Saturday, February 02, 2008

American-Statesman Endorses McCain, Obama

This morning the editorial board of the Austin American-Statesman jumped into the fray of presidential primary politics and endorsed Senator John McCain on the GOP ticket. Tommorow's paper will carry their endorsement of Senator Barack Obama for the Dems.

On McCain:
A conservative, McCain also is pragmatic - he tries to solve problems, not just make the world, or the nation, work the way ideologues say it should....

We’re also confident that, in fighting terrorism, McCain would not besmirch the honor of the American people. When McCain demanded that Americans be barred from torturing this nation’s enemies, he wielded a moral authority that no other U.S. leader could match....

But he knows that politics is supposed to be about working together to solve problems, not just crushing political enemies. And so he worked with Democrats in Congress to pass campaign finance reform legislation and on a major immigration reform bill that ultimately did not pass.

McCain’s record in Congress is that of a solid Republican. He has a lifetime rating of 82.3 percent from the American Conservative Union. Some conservatives say that rating isn’t nearly high enough. For us, though, it’s an indication that McCain cannot be zipped into anyone’s straitjacket.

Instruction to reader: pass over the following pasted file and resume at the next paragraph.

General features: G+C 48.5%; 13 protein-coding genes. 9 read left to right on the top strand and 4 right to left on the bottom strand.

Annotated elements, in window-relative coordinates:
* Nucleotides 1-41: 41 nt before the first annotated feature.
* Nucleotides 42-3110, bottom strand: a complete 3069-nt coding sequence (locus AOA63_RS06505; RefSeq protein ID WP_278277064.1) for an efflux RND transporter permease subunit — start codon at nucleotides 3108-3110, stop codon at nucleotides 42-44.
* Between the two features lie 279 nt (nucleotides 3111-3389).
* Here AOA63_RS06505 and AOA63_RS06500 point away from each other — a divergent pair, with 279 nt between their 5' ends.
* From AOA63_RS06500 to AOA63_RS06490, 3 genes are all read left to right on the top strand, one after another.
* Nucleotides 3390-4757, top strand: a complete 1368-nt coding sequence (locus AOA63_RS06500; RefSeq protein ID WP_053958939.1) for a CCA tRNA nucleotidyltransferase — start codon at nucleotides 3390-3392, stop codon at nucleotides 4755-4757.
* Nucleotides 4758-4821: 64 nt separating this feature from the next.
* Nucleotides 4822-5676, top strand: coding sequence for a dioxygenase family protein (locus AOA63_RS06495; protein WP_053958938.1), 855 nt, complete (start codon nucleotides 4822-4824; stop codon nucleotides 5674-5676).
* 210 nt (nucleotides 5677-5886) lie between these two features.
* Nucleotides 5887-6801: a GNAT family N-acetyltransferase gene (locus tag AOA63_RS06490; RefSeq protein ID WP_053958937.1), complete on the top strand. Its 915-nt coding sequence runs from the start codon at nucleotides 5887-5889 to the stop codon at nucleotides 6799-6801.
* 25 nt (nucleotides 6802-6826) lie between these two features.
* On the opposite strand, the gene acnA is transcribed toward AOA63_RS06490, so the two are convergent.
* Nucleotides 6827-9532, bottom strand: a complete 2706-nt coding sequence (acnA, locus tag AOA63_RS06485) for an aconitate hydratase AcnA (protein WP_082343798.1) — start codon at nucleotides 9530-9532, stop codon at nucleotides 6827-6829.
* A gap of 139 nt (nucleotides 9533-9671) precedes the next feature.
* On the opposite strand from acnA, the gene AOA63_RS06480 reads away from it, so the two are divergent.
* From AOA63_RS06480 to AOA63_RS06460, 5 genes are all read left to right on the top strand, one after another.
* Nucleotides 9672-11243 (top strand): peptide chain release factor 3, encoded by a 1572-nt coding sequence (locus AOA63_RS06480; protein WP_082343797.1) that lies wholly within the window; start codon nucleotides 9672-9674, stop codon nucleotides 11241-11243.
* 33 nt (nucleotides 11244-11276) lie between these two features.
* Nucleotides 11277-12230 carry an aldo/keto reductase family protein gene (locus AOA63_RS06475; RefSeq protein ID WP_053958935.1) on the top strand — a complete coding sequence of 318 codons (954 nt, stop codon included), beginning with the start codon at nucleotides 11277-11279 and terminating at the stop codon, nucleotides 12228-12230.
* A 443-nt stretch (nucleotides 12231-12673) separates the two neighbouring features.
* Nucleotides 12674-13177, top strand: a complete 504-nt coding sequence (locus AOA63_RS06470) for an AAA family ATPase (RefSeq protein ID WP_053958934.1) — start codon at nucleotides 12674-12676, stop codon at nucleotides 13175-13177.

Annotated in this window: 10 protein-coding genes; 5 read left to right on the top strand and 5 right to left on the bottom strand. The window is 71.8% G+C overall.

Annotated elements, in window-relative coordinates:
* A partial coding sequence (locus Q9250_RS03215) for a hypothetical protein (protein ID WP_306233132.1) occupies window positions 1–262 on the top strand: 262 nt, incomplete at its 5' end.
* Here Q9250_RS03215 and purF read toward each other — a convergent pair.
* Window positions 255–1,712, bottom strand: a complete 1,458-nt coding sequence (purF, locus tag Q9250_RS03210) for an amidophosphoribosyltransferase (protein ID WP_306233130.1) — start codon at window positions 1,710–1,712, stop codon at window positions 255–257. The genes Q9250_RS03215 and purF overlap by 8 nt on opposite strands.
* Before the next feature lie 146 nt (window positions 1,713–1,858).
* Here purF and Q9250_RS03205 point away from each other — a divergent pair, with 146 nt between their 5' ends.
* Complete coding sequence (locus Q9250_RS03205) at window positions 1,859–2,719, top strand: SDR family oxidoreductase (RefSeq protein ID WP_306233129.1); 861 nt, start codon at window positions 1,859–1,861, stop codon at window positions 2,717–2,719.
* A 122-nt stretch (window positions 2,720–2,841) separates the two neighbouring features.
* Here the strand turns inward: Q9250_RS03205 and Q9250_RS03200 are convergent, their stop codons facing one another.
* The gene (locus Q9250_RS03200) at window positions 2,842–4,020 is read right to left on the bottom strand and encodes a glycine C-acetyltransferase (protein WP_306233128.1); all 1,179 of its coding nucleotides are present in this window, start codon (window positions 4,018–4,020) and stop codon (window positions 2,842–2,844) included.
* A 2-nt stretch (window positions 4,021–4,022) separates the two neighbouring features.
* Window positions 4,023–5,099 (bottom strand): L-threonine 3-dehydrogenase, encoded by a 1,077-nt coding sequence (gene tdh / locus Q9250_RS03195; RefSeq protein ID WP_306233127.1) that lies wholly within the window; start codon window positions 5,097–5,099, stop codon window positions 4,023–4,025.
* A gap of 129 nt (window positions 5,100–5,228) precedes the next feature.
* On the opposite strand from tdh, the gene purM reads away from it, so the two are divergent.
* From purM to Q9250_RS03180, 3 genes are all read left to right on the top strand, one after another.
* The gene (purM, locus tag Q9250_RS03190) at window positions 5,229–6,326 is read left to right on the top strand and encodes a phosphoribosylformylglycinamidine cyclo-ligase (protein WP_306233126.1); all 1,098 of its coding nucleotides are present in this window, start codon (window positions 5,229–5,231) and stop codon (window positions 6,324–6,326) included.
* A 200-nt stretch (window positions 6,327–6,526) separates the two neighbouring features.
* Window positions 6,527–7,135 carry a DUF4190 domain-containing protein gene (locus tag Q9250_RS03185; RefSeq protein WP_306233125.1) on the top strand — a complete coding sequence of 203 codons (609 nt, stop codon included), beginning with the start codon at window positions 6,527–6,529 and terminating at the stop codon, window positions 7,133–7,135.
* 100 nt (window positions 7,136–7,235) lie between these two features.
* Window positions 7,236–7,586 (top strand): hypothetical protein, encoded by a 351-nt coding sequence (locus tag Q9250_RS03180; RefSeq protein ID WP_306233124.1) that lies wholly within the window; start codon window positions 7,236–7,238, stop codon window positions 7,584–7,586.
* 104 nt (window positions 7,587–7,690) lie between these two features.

On Obama:
At home, we’re divided into red and blue camps. Democrats and Republicans have stoked divisions to advance their party’s interests. Meanwhile, Washington is stumbling along with its red leg moving right and blue one lurching left.

Along the way, elected officials - and the public - have forgotten that those legs are part of the same body. It’s not surprising, therefore, that we’ve danced in place, failing to make progress on the big challenges that confront our country. Young people, disillusioned and disheartened with their government, have tuned out.

No other candidate except Obama offers a way out of that rut. He has articulated a vision that would allow the legs of government to again move fluidly in a natural motion that takes the country forward.
I'm curious as to the timing of the Austin paper's picks. Super Tuesday is just days away, but Texas is not part of it. One would think a local (regional?) paper like the Statesman wouldn't have much influence beyond its subscriber base. Perhaps the editors believe their opinions will be moot by the time Texans go to the polls until 4 March?

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